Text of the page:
Claim aggregation lawsuits Featured

7:20am EDT April 27, 2006
Few things are of greater concern to corporate legal staffs than the threat of class action lawsuits.

They are worrisome because class actions are a form of claim aggregation. Instead of one or a handful of plaintiffs bringing a claim, state and federal courts permit lawsuits by classes of plaintiffs that can number in the thousands or tens of thousands.

Thomas M. Goutman, chair of the litigation department of White and Williams LLP, explains that the sheer volume of claims in a potential class action makes the consequences of losing financially ruinous to the defendant corporation.

White and Williams has handled class actions throughout the country in such areas as antitrust, security, consumer liability, insurance, toxic torts, pharmaceutical and medical devices, labor and employment, RICO, product liability and banking.

So Smart Business asked Goutman about the impact of class actions.

Can all types of claims be filed as class actions?
Certainly, plaintiffs’ class action attorneys have creatively attempted to force all types of claims into a class action framework. But the Rules in State and Federal Courts provide criteria that judges apply in deciding which cases are appropriate for class treatment.

What are those criteria?
Most jurisdictions require that putative class plaintiffs demonstrate that their claims are sufficiently numerous (“numerosity”), are typical of the claims of other class members (“typicality”), that common elements of their claims preponderate over noncommon elements (“commonality”), and that a class action would be a fair and efficient method of resolving the claims.

Most putative class actions that fail to get certified do so because they fail to meet the commonality factor. In those instances, the defendant has been able to demonstrate that each potential claim involves individual and unique circumstances that make class treatment of those claims simply impossible.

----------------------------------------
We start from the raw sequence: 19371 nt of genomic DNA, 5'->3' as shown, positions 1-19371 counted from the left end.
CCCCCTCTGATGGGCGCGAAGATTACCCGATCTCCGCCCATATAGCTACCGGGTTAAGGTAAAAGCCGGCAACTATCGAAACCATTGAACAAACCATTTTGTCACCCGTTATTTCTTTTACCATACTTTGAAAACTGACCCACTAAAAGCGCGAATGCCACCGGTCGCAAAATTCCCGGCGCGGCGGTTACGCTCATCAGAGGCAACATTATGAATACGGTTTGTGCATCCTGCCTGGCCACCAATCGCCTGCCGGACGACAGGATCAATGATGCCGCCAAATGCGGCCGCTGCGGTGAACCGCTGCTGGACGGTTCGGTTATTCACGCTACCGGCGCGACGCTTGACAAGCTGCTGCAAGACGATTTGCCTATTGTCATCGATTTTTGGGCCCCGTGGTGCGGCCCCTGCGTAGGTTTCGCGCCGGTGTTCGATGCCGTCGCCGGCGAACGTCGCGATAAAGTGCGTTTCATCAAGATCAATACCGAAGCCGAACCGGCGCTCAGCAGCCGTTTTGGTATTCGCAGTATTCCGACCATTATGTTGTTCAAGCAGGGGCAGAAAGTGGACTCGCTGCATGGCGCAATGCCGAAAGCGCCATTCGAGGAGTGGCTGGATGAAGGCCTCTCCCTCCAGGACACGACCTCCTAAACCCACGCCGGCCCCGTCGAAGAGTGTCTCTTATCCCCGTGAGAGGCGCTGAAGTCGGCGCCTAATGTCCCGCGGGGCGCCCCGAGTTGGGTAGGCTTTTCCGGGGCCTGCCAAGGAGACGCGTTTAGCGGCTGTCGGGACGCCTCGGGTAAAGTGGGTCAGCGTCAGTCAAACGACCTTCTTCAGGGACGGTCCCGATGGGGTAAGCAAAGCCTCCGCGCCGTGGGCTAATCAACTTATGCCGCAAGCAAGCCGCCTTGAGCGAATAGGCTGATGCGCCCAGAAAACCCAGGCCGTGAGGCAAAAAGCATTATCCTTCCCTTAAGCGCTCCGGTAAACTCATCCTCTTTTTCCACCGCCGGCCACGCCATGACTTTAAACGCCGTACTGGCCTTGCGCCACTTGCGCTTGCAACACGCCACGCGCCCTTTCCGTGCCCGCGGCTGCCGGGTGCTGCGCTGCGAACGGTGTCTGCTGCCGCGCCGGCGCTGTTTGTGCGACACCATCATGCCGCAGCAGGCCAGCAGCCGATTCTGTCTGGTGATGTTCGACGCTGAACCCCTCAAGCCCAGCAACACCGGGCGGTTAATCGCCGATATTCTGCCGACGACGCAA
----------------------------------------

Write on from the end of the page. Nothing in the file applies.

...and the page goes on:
So, just because a case is filed as a class action doesn’t mean it will stay one?
It is filed as a putative class action. Then, typically, there will be a short period of discovery — interrogatories, exchanges of documents, dispositions — on the issue of whether the class should be certified. Then there will be a certification hearing before a judge, which will be like a mini-trial, where the class representatives will testify, as well as representatives of the defendant and expert witnesses.

Because a lot is riding on the certification decisions, class hearings can be lengthy and involved affairs.

But even if a class is certified, that doesn’t mean that the defendant loses, does it?
No. If permitted by the Rules, the defendant can appeal the certification decision.

But, failing that, more often than not, the case will settle because many defendants will make a business judgment that the financial risks of a jury trial on a class basis are simply too great. For that reason, others have called class actions a form of legalized extortion.

Is a class certification always a bad thing for corporations?
No. In certain circumstances — particularly where it is in the corporation’s financial interest to resolve large potential liabilities in an efficient and predictable way — obtaining court approval of a nationwide or statewide settlement class may be the best course of action.

Is there any hope for corporations?
Yes. Congress passed the Class Action Fairness Act last year that makes it easier to move cases filed in a state court to a federal court. In most jurisdictions, federal court judges and jurors tend to be more conservative and less apt to certify a class action or award substantial damages once certified.

I would like to think that there is a developing consensus that certain types of cases should not be certified. Examples of these are product liability cases involving claims for personal injury, property damage and medical monitoring ... cases where individual issues tend to preponderate over common ones.

Another example is consumer class actions where a necessary element of proof often is a consumer’s individual subjective reliance on allegedly misleading or fraudulent misrepresentations of defendant corporations. Here again, individual issues seem to preponderate over common ones.

In the securities field, there is a greater index of judicial suspicion about the manner in which these sorts of claims are brought. That has led to investigation of plaintiffs’ class counsel.

THOMAS M. GOUTMAN is chair of the litigation department of White and Williams LLP, where his practice involves the defense of corporations in class actions, product liability and toxic tort litigation. Reach him at (215) 864-7057 or goutmant@whiteandwilliams.com.